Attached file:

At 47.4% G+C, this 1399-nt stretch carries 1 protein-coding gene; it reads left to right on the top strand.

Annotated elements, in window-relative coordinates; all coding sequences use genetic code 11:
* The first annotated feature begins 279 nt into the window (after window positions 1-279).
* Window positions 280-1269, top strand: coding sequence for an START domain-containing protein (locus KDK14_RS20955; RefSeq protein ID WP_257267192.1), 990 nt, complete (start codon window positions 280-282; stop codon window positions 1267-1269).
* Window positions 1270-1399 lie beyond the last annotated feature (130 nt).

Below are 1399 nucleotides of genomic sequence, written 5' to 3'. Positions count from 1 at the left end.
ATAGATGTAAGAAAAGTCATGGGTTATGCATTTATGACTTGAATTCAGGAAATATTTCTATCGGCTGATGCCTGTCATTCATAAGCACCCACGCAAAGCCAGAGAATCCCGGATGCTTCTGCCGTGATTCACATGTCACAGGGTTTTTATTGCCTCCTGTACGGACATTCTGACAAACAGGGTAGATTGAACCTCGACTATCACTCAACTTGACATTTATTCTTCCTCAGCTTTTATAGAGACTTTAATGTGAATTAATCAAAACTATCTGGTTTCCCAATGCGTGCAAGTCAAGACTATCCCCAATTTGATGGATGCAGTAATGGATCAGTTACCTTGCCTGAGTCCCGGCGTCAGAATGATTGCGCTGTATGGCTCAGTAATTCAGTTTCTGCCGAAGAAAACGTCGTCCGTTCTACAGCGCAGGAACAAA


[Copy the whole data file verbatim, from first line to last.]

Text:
At 47.4% G+C, this 1399-nt stretch carries 1 protein-coding gene; it reads left to right on the top strand.

Annotated elements, in window-relative coordinates; all coding sequences use genetic code 11:
* The first annotated feature begins 279 nt into the window (after window positions 1-279).
* Window positions 280-1269, top strand: coding sequence for an START domain-containing protein (locus KDK14_RS20955; RefSeq protein ID WP_257267192.1), 990 nt, complete (start codon window positions 280-282; stop codon window positions 1267-1269).
* Window positions 1270-1399 lie beyond the last annotated feature (130 nt).

Below are 1399 nucleotides of genomic sequence, written 5' to 3'. Positions count from 1 at the left end.
ATAGATGTAAGAAAAGTCATGGGTTATGCATTTATGACTTGAATTCAGGAAATATTTCTATCGGCTGATGCCTGTCATTCATAAGCACCCACGCAAAGCCAGAGAATCCCGGATGCTTCTGCCGTGATTCACATGTCACAGGGTTTTTATTGCCTCCTGTACGGACATTCTGACAAACAGGGTAGATTGAACCTCGACTATCACTCAACTTGACATTTATTCTTCCTCAGCTTTTATAGAGACTTTAATGTGAATTAATCAAAACTATCTGGTTTCCCAATGCGTGCAAGTCAAGACTATCCCCAATTTGATGGATGCAGTAATGGATCAGTTACCTTGCCTGAGTCCCGGCGTCAGAATGATTGCGCTGTATGGCTCAGTAATTCAGTTTCTGCCGAAGAAAACGTCGTCCGTTCTACAGCGCAGGAACAAA